All during the process of giving Tate and Gia the story they deserve, music has fueled my motivation. I’ve been creating their playlist since I conceived of their book, and along the way, we’ve picked up a few more perfect numbers to help express how they feel and why they struggle. I invite you to enjoy their playlist even before you read their story.
I don’t think I’ll ever hear these songs again without thinking about this couple.
When Gia Met Tate (An excerpt from Hanging By A Moment)
“Hey, Durham. I was beginning to think you got lost.”
The guy who’d just approached our booth was as tall as Leo and built like a brick wall. His blond hair was cropped close to his head, and wide green eyes crinkled in the corners as he grinned at us.
“Nah, just got held up helping a buddy.” His eyes moved to me, and his smile broadened. “You must be Quinn. I’m really glad to meet you.” He nudged Leo’s shoulder. “I hear about you. All the time.”
Gladness swelled in my heart. It wasn’t that I didn’t trust Leo or his love for me, but hearing that he talked about me to his friends gave me a big happy.
And Leo seemed to agree. He lifted one big shoulder and nodded. “It’s true. I have no shame. Quinn, this is Tate Durham. I told you about him this summer, remember?”
“Of course. Tate, it’s really good to finally meet you.”
He offered me his hand, and when I took it, he gripped my fingers. “Same here.” His gaze flitted to Gia, still standing next to me, and I spied a spark of interest there.
“Tate, this is my friend Gia Capri. She goes to Birch with me, and she was sweet enough to play navigator for me today.”
He shifted his attention and his hands to Gia. “Hey. Welcome to Carolina.”
Gia nodded. “Thanks.” She flickered a glance up and down his body. “You’re a football player, too?”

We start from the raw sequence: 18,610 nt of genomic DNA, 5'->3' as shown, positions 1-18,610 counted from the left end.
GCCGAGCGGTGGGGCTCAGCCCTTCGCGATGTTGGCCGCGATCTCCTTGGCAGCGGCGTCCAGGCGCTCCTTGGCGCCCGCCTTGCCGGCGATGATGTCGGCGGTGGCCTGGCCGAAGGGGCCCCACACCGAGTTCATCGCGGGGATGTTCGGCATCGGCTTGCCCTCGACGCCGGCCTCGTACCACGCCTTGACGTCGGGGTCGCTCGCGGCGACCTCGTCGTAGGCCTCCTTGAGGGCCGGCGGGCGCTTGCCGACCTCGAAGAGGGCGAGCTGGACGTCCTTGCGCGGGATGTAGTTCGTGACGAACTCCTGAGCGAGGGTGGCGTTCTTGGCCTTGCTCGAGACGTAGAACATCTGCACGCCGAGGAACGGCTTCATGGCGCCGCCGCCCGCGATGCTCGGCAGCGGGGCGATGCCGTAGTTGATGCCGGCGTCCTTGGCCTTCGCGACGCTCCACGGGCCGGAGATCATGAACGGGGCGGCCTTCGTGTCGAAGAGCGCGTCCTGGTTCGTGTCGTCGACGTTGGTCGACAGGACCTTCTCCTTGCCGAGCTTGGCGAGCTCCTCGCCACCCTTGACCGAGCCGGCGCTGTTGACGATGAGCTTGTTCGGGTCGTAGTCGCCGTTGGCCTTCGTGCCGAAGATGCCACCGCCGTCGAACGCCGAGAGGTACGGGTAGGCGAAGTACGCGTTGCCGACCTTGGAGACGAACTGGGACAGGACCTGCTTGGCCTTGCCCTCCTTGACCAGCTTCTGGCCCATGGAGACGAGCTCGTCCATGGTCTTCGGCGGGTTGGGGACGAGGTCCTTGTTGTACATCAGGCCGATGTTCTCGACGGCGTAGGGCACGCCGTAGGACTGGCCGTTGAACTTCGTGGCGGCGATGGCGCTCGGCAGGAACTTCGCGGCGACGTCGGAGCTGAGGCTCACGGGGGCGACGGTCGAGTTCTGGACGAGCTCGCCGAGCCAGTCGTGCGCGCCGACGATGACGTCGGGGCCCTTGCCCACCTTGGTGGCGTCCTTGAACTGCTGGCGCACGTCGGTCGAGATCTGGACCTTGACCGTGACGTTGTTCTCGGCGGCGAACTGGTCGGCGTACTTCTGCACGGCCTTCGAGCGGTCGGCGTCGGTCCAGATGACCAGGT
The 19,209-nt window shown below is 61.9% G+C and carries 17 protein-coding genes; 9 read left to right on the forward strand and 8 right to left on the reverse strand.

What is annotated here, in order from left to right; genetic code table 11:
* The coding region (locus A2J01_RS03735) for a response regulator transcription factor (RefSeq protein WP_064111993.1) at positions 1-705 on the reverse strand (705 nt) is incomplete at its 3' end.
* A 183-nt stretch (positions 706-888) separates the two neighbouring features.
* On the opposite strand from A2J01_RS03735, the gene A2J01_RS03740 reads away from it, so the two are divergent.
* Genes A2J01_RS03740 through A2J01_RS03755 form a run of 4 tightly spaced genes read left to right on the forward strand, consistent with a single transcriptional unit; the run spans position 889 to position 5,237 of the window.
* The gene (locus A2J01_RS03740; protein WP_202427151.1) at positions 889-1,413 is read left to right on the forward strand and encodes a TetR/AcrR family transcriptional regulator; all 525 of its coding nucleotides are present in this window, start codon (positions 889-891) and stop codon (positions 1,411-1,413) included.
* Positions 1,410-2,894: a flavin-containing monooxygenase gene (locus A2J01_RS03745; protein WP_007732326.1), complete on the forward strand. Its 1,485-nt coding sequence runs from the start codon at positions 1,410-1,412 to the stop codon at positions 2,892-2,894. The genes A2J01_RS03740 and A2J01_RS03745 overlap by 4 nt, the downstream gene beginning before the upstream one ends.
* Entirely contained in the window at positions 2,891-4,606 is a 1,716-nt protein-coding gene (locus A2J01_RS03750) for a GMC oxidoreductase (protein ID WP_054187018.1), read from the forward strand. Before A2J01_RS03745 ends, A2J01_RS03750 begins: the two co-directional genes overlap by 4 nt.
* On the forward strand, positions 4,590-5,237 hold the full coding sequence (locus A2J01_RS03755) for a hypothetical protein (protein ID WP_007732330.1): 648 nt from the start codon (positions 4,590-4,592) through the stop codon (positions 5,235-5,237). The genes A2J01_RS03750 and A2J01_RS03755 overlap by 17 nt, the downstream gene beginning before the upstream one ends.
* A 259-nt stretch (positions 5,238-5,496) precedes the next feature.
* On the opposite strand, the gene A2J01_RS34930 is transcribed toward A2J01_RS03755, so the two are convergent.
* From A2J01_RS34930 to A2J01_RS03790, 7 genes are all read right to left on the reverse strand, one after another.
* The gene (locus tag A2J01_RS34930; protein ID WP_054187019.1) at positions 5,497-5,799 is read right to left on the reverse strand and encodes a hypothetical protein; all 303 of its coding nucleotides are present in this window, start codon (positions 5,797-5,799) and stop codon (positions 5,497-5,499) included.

Tate shifted his weight and hooked his thumbs in the belt loops at the front of his jeans. “Guilty. You a fan?”
Her brows shot up. “Of you? Seriously, dude. I don’t know who you are. I didn’t even hear your name.”
If that put-down was meant to be a killing shot, it missed entirely. Tate only cocked his head, one side of his mouth curling into a half-smile. “I meant a fan of the game. I don’t have any delusions of grandeur, sugar.”
Gia’s cheeks flushed. “I appreciate football as a sport, yeah. I think most of the people who play it are assholes, though.” She looked at Leo and added, “With a few possible exceptions.”
“Hey.” Tate spread his hands in front of him. “No arguments here. No one knows better than football players what dicks we can all be.” He grinned, and an adorable dimple popped up on his left cheek. “But not all of us are that way all the time.”
“Yeah? In my experience, you’re all nice eye-candy and decent dancing partners. You’re good for fun, as far as that goes.”
“And some of us might be able to take it farther than fun.” Tate’s gaze was level and fastened on Gia’s face. “If we had the right incentives.”
I glanced at the two of them: Tate with his relaxed stance and steady eyes, and Gia, who stood defiant, her hands tucked into the back pockets of her jeans, a frown on her face. Electricity buzzed between them, and they both seemed to be hyper-aware of it.
Next to me, Leo whispered, “I’m not sure whether to send them back to their corners or suggest they get a room.”